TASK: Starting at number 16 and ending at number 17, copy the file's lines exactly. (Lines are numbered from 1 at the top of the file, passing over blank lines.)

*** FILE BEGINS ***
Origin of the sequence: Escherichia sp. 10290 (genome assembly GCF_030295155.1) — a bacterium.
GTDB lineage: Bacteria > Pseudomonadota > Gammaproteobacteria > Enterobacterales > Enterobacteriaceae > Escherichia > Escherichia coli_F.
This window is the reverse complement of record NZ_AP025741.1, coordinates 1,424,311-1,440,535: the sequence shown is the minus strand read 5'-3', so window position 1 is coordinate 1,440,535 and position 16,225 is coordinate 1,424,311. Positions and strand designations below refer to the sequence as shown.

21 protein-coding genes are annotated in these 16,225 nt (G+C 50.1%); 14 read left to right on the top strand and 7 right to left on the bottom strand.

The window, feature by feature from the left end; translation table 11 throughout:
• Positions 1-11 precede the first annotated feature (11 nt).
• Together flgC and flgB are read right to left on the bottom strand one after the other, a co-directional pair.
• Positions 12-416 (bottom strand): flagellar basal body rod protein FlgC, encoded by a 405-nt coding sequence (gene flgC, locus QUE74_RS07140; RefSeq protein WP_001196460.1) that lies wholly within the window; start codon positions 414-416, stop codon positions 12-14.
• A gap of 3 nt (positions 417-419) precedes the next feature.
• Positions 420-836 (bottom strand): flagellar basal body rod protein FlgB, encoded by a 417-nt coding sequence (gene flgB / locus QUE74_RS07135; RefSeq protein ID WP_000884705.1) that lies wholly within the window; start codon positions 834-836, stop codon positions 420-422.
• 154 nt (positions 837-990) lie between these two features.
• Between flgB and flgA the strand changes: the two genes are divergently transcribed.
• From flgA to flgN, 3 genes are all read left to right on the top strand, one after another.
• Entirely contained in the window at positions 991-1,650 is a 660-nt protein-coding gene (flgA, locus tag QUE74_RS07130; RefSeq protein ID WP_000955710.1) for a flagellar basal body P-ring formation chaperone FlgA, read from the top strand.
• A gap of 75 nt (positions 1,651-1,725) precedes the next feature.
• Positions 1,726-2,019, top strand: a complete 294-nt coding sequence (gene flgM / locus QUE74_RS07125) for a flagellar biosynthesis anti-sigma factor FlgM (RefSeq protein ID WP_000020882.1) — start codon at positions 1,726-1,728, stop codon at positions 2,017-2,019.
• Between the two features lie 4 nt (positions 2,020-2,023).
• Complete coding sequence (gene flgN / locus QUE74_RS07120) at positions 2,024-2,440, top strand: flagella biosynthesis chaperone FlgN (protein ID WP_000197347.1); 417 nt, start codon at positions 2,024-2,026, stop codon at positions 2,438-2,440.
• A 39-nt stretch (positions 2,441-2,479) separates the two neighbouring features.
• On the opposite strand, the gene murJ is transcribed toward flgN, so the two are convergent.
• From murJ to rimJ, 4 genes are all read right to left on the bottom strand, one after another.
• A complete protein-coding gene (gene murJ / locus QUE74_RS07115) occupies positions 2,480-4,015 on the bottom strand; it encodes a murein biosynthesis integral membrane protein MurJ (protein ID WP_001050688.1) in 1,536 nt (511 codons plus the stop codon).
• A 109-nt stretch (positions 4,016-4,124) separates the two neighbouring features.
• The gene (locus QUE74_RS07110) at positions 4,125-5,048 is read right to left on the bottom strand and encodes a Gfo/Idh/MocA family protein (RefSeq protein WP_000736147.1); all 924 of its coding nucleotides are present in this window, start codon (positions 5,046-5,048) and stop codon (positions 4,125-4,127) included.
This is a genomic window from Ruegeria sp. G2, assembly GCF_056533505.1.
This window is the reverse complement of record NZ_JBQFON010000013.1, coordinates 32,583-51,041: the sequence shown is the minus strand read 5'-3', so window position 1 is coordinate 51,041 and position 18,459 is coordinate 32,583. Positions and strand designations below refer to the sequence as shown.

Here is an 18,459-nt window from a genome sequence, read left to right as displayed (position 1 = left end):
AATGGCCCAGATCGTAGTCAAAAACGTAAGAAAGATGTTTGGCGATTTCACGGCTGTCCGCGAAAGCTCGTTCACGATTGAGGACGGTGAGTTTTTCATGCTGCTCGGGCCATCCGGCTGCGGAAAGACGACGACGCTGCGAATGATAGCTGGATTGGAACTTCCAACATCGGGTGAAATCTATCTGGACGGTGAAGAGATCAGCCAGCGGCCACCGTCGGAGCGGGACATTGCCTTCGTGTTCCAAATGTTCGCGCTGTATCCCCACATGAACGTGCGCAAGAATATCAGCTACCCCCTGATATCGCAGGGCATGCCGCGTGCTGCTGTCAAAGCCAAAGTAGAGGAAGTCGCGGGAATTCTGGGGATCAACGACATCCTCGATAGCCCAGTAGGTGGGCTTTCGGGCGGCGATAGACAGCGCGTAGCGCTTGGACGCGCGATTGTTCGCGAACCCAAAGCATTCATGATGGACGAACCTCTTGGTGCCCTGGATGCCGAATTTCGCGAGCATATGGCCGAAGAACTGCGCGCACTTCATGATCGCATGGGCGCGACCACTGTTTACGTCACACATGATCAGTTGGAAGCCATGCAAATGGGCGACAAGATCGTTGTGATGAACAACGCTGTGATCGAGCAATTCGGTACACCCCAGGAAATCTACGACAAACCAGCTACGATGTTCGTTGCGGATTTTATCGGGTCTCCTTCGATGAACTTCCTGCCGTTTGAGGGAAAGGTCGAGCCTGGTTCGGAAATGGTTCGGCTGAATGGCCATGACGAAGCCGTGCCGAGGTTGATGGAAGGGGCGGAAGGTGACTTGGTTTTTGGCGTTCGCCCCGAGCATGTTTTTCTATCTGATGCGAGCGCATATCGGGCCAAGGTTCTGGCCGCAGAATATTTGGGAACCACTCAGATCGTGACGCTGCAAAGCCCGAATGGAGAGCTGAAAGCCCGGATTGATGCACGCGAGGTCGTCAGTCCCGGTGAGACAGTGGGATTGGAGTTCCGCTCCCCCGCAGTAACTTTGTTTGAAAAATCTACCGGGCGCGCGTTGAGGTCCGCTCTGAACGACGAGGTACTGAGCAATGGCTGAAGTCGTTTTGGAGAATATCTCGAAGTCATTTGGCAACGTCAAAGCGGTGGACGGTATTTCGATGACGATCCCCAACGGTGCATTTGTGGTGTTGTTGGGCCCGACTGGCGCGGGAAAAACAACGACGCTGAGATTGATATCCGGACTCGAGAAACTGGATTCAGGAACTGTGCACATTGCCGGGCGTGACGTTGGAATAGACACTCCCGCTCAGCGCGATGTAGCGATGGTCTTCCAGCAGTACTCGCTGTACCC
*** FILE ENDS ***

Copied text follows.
• Positions 1,726-2,019, top strand: a complete 294-nt coding sequence (gene flgM / locus QUE74_RS07125) for a flagellar biosynthesis anti-sigma factor FlgM (RefSeq protein ID WP_000020882.1) — start codon at positions 1,726-1,728, stop codon at positions 2,017-2,019.
• Between the two features lie 4 nt (positions 2,020-2,023).